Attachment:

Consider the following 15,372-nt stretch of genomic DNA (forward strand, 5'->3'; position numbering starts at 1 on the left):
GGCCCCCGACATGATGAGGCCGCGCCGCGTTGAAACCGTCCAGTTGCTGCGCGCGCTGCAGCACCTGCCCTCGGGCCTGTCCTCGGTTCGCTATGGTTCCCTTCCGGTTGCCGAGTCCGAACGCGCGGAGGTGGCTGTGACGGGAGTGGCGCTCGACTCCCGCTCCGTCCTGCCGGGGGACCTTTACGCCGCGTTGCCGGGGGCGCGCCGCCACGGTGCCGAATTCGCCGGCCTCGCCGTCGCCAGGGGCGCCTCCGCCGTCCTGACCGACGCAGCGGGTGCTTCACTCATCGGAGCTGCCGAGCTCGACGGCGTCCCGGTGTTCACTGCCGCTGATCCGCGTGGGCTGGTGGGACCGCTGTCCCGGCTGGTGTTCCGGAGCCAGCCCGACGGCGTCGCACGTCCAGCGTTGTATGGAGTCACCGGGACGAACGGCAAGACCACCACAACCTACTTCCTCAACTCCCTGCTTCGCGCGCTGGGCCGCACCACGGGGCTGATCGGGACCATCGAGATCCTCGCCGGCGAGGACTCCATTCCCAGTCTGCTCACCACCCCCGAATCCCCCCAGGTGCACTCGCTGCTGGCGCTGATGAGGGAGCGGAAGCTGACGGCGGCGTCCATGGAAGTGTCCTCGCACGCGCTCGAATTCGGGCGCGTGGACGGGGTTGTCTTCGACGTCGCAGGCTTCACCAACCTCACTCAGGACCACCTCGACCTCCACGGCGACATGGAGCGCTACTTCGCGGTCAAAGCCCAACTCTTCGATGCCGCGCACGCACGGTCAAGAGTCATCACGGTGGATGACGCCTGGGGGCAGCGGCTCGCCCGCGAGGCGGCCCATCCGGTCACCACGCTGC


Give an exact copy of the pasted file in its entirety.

Consider the following 15,372-nt stretch of genomic DNA (forward strand, 5'->3'; position numbering starts at 1 on the left):
GGCCCCCGACATGATGAGGCCGCGCCGCGTTGAAACCGTCCAGTTGCTGCGCGCGCTGCAGCACCTGCCCTCGGGCCTGTCCTCGGTTCGCTATGGTTCCCTTCCGGTTGCCGAGTCCGAACGCGCGGAGGTGGCTGTGACGGGAGTGGCGCTCGACTCCCGCTCCGTCCTGCCGGGGGACCTTTACGCCGCGTTGCCGGGGGCGCGCCGCCACGGTGCCGAATTCGCCGGCCTCGCCGTCGCCAGGGGCGCCTCCGCCGTCCTGACCGACGCAGCGGGTGCTTCACTCATCGGAGCTGCCGAGCTCGACGGCGTCCCGGTGTTCACTGCCGCTGATCCGCGTGGGCTGGTGGGACCGCTGTCCCGGCTGGTGTTCCGGAGCCAGCCCGACGGCGTCGCACGTCCAGCGTTGTATGGAGTCACCGGGACGAACGGCAAGACCACCACAACCTACTTCCTCAACTCCCTGCTTCGCGCGCTGGGCCGCACCACGGGGCTGATCGGGACCATCGAGATCCTCGCCGGCGAGGACTCCATTCCCAGTCTGCTCACCACCCCCGAATCCCCCCAGGTGCACTCGCTGCTGGCGCTGATGAGGGAGCGGAAGCTGACGGCGGCGTCCATGGAAGTGTCCTCGCACGCGCTCGAATTCGGGCGCGTGGACGGGGTTGTCTTCGACGTCGCAGGCTTCACCAACCTCACTCAGGACCACCTCGACCTCCACGGCGACATGGAGCGCTACTTCGCGGTCAAAGCCCAACTCTTCGATGCCGCGCACGCACGGTCAAGAGTCATCACGGTGGATGACGCCTGGGGGCAGCGGCTCGCCCGCGAGGCGGCCCATCCGGTCACCACGCTGC